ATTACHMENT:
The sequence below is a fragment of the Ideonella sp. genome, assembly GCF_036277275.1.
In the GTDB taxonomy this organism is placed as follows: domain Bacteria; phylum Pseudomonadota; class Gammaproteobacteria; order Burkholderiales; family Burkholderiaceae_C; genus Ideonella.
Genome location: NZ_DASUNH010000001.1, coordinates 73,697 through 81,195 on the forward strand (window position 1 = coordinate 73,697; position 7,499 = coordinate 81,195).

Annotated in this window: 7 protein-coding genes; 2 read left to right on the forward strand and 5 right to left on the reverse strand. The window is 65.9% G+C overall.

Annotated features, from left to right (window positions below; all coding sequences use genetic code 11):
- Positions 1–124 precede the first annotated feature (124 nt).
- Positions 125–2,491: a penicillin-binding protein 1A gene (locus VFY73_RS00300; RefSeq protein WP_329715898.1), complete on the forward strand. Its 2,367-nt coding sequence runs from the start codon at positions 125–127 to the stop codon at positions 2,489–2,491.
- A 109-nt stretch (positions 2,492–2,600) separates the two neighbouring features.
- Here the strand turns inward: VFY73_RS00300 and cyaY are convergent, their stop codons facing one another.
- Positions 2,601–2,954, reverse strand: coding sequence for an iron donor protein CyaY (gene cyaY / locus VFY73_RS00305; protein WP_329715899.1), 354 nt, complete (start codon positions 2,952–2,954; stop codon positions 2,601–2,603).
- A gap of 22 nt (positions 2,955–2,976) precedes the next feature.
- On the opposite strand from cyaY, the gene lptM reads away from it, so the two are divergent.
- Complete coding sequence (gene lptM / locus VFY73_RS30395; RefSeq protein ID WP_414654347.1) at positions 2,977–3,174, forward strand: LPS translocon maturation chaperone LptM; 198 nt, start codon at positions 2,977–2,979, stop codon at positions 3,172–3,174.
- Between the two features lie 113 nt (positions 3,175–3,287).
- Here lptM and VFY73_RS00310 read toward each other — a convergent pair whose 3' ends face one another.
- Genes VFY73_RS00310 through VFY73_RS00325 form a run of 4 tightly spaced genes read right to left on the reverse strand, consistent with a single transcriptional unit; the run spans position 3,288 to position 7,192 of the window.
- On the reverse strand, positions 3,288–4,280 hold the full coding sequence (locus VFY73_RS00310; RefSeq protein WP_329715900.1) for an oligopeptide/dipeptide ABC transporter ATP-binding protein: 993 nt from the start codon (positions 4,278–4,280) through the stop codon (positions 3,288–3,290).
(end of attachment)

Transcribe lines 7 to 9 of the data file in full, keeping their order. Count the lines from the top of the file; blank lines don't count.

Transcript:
- Positions 125–2,491: a penicillin-binding protein 1A gene (locus VFY73_RS00300; RefSeq protein WP_329715898.1), complete on the forward strand. Its 2,367-nt coding sequence runs from the start codon at positions 125–127 to the stop codon at positions 2,489–2,491.
- A 109-nt stretch (positions 2,492–2,600) separates the two neighbouring features.
- Here the strand turns inward: VFY73_RS00300 and cyaY are convergent, their stop codons facing one another.